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Doug Miller (alphageek at milmac dot com)
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snipped-for-privacy@milmac.com (Doug Miller) writes:
[...]

Does the coil of the switch on the saw operate between the two phase leads or between ground and one of the phases? (I assume a saw will have a magnetic starter...)
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Dr. Juergen Hannappel http://lisa2.physik.uni-bonn.de/~hannappe
mailto: snipped-for-privacy@physik.uni-bonn.de Phone: +49 228 73 2447 FAX ... 7869
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What difference does it make? The saw's power cord has only three wires: two hots, and equipment ground.
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Doug Miller (alphageek at milmac dot com)
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On Wed, 25 May 2005 13:05:07 GMT, snipped-for-privacy@milmac.com (Doug Miller) wrote:

My code book is kind of old; however, it states:
"NEC Article 210-10: Ungrounded Conductors Tapped from Grounded Systems.
Two-wire dc and ac circuits of two or more ungrounded conductors shall be permitted to be tapped from the ungrounded conductors of circuits having a grounded neutral conductor. Switching devices in each tapped circuit shall have a pole in *each* (emphasis added) ungrounded conductor."
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The switch in the table saw, being cord-and-plug-connected, is not part of the circuit, and this article therefore does not apply.
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Doug Miller (alphageek at milmac dot com)
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Juergen Hannappel wrote:

...
Probably not in this case...the particular saw in question is a convertible 110/220V model, not a stationary. It <probably> has double-pole mechanical switch.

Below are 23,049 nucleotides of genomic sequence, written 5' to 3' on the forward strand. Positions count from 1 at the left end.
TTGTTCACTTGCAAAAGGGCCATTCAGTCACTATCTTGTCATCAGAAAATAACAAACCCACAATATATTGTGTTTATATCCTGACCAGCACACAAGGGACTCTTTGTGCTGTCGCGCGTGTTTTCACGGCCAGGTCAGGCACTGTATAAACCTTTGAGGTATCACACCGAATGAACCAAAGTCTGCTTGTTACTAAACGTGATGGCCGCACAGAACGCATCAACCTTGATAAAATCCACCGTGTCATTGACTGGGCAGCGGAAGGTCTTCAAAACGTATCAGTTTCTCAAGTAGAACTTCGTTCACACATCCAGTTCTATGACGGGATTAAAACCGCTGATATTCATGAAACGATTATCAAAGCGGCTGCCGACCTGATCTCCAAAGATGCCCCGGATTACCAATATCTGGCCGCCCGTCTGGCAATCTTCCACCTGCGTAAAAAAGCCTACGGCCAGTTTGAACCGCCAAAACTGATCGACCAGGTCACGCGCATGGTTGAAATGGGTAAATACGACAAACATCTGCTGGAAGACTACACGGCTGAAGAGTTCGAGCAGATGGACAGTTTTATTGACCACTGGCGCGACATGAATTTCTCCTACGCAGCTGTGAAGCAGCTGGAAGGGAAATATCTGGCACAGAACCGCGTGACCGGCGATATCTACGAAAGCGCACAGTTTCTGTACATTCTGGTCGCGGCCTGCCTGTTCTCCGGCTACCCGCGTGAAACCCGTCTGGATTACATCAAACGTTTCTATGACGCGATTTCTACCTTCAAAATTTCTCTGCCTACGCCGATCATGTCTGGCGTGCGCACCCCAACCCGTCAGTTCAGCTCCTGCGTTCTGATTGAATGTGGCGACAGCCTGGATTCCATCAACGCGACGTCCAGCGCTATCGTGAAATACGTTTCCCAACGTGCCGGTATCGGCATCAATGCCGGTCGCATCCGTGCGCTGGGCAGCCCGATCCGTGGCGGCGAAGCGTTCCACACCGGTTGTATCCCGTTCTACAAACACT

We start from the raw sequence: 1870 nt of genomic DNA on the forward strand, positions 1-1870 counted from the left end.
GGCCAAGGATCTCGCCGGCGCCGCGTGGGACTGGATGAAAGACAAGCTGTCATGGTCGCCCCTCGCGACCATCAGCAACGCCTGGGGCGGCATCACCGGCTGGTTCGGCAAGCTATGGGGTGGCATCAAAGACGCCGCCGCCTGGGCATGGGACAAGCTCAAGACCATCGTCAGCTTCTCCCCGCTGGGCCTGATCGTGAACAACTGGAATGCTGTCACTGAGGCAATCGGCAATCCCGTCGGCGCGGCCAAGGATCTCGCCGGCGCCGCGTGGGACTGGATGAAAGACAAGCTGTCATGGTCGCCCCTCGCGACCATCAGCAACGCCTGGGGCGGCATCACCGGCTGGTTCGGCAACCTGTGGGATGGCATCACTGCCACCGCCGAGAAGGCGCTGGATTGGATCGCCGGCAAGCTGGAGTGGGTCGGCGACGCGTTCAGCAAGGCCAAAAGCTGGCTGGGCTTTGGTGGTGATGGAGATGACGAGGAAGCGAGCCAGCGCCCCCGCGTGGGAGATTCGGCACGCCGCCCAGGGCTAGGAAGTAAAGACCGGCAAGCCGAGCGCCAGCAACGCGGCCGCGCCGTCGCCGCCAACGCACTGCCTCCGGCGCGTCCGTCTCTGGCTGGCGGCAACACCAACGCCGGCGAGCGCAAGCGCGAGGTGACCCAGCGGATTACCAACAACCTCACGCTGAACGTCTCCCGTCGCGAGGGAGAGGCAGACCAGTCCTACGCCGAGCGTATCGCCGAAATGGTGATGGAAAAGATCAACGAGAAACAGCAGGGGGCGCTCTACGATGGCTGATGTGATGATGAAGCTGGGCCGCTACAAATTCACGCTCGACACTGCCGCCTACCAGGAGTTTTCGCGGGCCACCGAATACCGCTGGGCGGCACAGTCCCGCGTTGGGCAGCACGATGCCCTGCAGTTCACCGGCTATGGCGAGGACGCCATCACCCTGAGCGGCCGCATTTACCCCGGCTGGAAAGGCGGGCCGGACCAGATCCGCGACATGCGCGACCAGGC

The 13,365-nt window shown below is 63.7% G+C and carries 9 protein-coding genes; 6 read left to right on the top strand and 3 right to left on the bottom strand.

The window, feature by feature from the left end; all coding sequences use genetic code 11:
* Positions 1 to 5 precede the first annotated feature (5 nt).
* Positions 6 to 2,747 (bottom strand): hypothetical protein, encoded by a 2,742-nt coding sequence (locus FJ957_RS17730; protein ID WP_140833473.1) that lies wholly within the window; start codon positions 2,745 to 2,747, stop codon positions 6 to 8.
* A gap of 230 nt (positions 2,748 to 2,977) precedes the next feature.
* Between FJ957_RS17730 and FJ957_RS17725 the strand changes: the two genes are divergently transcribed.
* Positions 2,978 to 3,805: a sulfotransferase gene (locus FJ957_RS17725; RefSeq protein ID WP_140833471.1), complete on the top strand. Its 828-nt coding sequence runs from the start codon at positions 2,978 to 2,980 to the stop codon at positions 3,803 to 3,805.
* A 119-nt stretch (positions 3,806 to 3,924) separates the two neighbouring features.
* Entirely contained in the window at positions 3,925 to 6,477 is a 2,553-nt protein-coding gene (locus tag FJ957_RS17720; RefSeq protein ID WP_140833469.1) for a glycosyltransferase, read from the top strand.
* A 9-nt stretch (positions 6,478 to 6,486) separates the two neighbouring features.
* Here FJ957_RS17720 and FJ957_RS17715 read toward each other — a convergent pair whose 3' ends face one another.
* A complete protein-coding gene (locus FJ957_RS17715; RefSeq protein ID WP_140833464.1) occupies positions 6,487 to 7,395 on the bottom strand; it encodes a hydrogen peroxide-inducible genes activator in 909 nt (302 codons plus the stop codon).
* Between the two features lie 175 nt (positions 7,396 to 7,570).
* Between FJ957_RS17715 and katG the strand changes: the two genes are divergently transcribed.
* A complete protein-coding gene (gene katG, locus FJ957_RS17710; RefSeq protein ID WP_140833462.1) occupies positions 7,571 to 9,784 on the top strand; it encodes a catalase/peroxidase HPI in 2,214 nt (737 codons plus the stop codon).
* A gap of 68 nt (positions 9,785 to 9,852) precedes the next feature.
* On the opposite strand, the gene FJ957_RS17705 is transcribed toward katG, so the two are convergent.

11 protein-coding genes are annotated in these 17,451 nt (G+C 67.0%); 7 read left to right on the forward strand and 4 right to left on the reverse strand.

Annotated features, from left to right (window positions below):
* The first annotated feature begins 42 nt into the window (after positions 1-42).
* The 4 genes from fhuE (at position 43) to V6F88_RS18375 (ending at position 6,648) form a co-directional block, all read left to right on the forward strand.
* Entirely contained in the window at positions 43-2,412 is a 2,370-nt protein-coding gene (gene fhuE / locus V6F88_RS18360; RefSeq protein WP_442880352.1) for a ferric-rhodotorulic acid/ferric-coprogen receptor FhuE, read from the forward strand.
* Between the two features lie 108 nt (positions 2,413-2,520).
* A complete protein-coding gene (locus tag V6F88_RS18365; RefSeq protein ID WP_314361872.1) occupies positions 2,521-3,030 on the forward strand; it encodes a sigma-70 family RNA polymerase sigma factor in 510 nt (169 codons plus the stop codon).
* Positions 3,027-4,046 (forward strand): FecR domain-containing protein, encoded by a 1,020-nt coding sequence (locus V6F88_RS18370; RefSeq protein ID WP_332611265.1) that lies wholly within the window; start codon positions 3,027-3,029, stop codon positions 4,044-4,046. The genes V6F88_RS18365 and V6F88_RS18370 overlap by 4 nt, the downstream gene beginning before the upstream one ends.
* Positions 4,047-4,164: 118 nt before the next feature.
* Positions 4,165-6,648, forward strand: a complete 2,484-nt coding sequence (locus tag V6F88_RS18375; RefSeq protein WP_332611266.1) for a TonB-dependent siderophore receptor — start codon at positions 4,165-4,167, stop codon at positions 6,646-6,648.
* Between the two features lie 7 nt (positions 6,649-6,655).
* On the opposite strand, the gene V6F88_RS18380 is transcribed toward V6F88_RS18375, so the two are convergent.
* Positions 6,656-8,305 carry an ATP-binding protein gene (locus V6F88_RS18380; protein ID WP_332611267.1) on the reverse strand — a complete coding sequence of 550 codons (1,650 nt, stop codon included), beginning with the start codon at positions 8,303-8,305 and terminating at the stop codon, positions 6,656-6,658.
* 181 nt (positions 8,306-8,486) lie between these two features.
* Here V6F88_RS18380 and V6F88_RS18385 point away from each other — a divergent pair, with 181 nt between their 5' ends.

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It already *has* an "appropriately sized breaker" (presuming the stove installation was Code-compliant). The breaker is there to protect the wiring and the receptacle, not the device that's plugged in.
It may not be possible to install "the appropriate connector", as the wiring for a Code-compliant 40A circuit is certainly at least #8, possibly as large as #6 - and the "appropriate" 20- or 30-amp receptacle is unlikely to be rated for use with wires that large.

It's a neutral in a 240V electric range circuit only because electric ranges contain both 120V and 240V equipment, and the 120V control circuits need the neutral. If you connect a pure 240V load such as a 240V motor to this circuit, there is no neutral, and the third wire is the equipment ground.
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Doug Miller (alphageek at milmac dot com)
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Doug Miller wrote:

...
That's why I suggested the pigtail solution --
If it were actually my shop, I'd probably have already run dedicated circuits for the stationary tools rather than trying to use this one, but OP's situation may not be convenient.